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Allan Taylor
A long-standing member of the IOS and fomer editor of Oak...
Panayoti Kelaidis | Dec 17, 2022
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A new study resolves many nomenclatural problems in the...
Carlos Vila-Viçosa | Dec 09, 2022
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Plant Focus

Quercus macdougallii
A rare oak endemic to the Sierra Juárez in Oaxaca

Pathfinder: the Last Prairie Sentinel

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Guy Sternberg

Published May 2016 International Oaks No. 27: 207–216

Abstract

“Trail tree” is a term used to describe trees that were purposely bent long ago as directional signs. As late as the mid-20th century, dozens of these bent trees still existed in parts of the United States. Most of the true trail trees in Illinois are now gone, but this cultural and natural heritage remains of interest to many people. Much speculative literature can be found about trail trees and how to distinguish them from trees bent by other causes. Trees that meet a series of standards can be considered likely candidates for trail-tree status. Those standards, and the story of one such tree, are presented here.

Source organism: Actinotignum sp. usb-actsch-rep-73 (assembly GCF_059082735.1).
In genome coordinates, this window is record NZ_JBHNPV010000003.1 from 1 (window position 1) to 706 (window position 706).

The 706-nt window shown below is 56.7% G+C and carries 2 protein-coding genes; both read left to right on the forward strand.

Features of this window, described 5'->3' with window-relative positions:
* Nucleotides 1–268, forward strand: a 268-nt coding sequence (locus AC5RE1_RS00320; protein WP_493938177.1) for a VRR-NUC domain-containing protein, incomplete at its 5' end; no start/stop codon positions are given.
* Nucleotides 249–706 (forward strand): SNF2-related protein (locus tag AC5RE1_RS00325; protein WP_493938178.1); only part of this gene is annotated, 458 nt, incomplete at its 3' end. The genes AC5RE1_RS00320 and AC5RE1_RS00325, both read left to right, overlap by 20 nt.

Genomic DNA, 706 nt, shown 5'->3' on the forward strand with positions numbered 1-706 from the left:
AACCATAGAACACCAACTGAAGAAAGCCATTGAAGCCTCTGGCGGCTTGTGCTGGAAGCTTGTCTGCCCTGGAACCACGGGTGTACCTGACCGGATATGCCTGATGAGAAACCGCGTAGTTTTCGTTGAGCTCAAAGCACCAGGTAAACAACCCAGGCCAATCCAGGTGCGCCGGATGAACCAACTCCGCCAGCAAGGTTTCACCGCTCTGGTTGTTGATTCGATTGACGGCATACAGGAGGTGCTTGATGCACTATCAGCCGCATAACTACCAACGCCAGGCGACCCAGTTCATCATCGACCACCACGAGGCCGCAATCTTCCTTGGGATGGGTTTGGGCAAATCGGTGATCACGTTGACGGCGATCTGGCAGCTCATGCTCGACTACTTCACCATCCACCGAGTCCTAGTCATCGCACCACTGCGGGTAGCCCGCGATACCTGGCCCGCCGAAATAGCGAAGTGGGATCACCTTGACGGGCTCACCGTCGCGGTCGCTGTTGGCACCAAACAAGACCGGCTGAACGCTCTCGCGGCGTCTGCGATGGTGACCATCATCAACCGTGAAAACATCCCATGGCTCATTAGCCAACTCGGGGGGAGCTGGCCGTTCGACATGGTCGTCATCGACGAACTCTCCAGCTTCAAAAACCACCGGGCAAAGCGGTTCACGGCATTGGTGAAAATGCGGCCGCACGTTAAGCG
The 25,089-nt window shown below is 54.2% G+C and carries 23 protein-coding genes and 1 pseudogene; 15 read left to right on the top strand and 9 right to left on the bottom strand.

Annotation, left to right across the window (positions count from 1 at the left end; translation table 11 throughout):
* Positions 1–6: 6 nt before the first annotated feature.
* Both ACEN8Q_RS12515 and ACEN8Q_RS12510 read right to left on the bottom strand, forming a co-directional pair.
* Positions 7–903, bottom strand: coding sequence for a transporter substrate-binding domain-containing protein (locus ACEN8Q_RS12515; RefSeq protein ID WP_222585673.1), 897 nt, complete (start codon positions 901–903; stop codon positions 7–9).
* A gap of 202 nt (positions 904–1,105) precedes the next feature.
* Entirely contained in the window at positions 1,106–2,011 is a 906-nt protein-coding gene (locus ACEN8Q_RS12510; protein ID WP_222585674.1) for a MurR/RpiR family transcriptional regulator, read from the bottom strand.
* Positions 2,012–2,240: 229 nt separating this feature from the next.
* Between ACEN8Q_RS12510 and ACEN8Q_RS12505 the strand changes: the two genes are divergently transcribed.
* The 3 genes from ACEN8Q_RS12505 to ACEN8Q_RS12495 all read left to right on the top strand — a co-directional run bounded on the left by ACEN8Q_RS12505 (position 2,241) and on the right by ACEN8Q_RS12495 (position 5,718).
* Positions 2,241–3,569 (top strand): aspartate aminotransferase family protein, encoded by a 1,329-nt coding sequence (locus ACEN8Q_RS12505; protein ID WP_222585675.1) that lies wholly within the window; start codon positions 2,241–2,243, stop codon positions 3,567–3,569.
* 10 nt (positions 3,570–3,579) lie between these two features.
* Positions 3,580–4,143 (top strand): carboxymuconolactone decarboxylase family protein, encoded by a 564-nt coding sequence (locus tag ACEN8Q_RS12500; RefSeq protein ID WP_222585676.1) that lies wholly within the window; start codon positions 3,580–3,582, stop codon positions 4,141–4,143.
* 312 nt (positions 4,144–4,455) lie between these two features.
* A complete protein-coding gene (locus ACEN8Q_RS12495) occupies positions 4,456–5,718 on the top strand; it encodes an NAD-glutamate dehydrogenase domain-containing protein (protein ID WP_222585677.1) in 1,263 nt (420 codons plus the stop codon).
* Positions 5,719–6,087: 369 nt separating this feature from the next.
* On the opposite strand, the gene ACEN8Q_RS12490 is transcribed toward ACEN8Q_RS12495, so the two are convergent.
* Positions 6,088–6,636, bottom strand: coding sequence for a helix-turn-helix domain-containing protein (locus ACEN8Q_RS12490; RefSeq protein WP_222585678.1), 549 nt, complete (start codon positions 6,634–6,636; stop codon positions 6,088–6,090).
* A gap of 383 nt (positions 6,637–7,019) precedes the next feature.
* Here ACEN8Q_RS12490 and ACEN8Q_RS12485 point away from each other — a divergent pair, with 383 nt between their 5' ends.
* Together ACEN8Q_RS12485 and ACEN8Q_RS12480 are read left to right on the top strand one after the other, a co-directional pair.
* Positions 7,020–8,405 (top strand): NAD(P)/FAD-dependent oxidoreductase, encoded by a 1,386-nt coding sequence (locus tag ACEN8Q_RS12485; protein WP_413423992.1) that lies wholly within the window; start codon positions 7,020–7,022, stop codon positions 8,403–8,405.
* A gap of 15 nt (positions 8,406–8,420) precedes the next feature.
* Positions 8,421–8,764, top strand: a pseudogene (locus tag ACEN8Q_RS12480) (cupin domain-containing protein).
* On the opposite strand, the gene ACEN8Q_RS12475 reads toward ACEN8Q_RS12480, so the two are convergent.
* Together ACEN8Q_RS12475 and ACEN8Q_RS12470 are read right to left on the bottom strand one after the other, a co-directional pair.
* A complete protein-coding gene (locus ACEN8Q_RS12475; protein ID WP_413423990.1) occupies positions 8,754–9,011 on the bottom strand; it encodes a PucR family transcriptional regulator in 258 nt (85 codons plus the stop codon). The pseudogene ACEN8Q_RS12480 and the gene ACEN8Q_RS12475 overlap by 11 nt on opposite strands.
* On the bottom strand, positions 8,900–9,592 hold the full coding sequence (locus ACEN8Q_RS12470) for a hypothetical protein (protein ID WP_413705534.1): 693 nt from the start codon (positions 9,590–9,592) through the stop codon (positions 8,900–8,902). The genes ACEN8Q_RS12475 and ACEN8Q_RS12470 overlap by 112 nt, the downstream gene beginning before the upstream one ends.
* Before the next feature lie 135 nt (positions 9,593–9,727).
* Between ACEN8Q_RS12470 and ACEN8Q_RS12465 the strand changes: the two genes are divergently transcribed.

Keywords

trail tree, marker tree, pointer tree, thong tree